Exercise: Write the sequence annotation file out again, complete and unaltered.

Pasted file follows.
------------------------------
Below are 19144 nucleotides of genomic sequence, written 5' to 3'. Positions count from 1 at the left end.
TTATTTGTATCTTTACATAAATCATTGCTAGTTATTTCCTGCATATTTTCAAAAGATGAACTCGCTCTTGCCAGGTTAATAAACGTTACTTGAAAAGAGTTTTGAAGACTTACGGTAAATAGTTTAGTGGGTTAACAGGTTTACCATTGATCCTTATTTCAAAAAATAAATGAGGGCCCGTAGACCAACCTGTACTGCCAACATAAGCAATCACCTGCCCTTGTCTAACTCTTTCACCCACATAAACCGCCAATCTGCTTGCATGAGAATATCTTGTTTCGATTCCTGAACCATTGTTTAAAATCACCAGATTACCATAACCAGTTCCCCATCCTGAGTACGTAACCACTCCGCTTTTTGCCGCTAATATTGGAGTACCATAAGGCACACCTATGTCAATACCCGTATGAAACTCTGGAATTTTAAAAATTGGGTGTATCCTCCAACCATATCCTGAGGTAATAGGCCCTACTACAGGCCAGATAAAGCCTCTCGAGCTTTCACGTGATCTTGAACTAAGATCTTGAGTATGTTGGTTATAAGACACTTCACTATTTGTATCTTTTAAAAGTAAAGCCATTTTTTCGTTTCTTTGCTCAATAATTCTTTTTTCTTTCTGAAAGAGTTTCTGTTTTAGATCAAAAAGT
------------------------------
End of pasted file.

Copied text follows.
Below are 19144 nucleotides of genomic sequence, written 5' to 3'. Positions count from 1 at the left end.
TTATTTGTATCTTTACATAAATCATTGCTAGTTATTTCCTGCATATTTTCAAAAGATGAACTCGCTCTTGCCAGGTTAATAAACGTTACTTGAAAAGAGTTTTGAAGACTTACGGTAAATAGTTTAGTGGGTTAACAGGTTTACCATTGATCCTTATTTCAAAAAATAAATGAGGGCCCGTAGACCAACCTGTACTGCCAACATAAGCAATCACCTGCCCTTGTCTAACTCTTTCACCCACATAAACCGCCAATCTGCTTGCATGAGAATATCTTGTTTCGATTCCTGAACCATTGTTTAAAATCACCAGATTACCATAACCAGTTCCCCATCCTGAGTACGTAACCACTCCGCTTTTTGCCGCTAATATTGGAGTACCATAAGGCACACCTATGTCAATACCCGTATGAAACTCTGGAATTTTAAAAATTGGGTGTATCCTCCAACCATATCCTGAGGTAATAGGCCCTACTACAGGCCAGATAAAGCCTCTCGAGCTTTCACGTGATCTTGAACTAAGATCTTGAGTATGTTGGTTATAAGACACTTCACTATTTGTATCTTTTAAAAGTAAAGCCATTTTTTCGTTTCTTTGCTCAATAATTCTTTTTTCTTTCTGAAAGAGTTTCTGTTTTAGATCAAAAAGT